I considered a good writer to be anyone who could effectively convey a message to a reader. Since going through the first two units, I have learned that good writing is quite a bit more complicated. Author Keith Grant-Davie discussed how important to good writing it was to analyze your subject matter to understand who all of your possible audiences are and who you may be representing when writing your material, and to address all parties appropriately. If an author can do this effectively, I believe that it is a crucial part of becoming a good writer. Unit one also taught me to reevaluate how important certain priorities when it came to writing.
Final Paper My Thoughts on Ideology and the Class This English class, specifically Ken McGraw's English class, had quite an effect on me. I really liked how the discussions of ideology expanded my interpretation of the world as i see it. Everything i see from being with my family to reading fiction books has changed in my eyes. Something that i really enjoyed was coming to class, and hearing everybody else's views on what ideology is. It was different to each person and i guess that is kind what the definition of ideology is.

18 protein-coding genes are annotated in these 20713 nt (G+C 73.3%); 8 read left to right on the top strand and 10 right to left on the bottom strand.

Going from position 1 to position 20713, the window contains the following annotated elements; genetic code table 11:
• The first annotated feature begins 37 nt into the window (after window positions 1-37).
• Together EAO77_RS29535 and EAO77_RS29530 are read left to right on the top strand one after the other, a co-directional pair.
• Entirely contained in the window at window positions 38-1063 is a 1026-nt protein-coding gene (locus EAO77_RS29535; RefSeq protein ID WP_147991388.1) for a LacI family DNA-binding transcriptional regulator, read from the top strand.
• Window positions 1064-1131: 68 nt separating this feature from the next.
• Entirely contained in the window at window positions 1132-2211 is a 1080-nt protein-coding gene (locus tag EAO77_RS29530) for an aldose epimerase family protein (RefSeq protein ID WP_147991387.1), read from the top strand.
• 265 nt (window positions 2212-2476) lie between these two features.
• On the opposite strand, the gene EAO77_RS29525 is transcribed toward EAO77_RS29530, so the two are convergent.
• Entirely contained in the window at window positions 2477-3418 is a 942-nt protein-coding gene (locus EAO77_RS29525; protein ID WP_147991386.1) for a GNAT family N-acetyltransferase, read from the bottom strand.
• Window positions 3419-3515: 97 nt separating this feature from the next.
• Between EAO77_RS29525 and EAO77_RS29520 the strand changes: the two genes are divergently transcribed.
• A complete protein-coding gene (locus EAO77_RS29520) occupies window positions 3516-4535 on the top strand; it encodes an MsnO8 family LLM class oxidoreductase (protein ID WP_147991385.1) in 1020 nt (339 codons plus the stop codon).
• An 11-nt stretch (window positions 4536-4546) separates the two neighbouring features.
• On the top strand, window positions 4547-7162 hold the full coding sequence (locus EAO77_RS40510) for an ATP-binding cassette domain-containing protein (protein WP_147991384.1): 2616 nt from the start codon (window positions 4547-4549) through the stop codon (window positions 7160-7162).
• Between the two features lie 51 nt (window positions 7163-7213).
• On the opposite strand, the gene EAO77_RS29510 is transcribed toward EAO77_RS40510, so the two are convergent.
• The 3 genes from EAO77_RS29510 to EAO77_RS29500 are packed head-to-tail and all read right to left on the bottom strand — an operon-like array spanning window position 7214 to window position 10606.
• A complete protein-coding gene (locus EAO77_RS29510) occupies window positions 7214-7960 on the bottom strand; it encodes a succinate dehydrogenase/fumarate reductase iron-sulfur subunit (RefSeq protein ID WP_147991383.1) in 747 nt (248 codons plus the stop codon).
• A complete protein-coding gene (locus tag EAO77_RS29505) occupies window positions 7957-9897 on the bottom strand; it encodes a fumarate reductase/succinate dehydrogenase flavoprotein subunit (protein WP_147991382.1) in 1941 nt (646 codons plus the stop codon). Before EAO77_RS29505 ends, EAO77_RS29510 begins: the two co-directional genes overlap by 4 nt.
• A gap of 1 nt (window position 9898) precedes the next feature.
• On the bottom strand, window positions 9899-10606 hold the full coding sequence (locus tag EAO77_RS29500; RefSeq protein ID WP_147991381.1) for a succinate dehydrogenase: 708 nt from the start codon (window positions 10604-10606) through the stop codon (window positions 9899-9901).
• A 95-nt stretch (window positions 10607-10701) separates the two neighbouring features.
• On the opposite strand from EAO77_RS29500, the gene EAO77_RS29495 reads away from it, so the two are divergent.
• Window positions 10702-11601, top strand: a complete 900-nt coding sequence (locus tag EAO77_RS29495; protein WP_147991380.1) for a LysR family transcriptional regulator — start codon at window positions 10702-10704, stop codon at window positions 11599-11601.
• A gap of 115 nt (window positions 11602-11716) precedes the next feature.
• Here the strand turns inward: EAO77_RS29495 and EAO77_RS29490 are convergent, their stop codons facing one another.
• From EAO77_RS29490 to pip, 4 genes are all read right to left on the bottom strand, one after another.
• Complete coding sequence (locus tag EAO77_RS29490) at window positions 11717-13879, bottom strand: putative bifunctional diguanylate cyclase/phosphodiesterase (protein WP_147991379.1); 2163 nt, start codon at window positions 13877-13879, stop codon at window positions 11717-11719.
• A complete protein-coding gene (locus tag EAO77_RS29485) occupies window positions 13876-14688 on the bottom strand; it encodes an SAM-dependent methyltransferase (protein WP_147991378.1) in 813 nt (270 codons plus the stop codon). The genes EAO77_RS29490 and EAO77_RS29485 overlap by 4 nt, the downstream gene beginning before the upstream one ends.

However, reading the novels should not be simply a matter of staying awake, but fully understanding and enjoying the novel. Personally, I fall asleep annotating. Another common argument that is pro-annotation is that annotating helps ace the book tests. As a student, I can honestly say, about eighty percent of all English classes who have novel tests utilize Sparknotes, Cliffnotes, or other student novel guides to achieve good grades on their tests. The other twenty percent may go back to their annotations, and get the same grades as students who “sparknotes” it.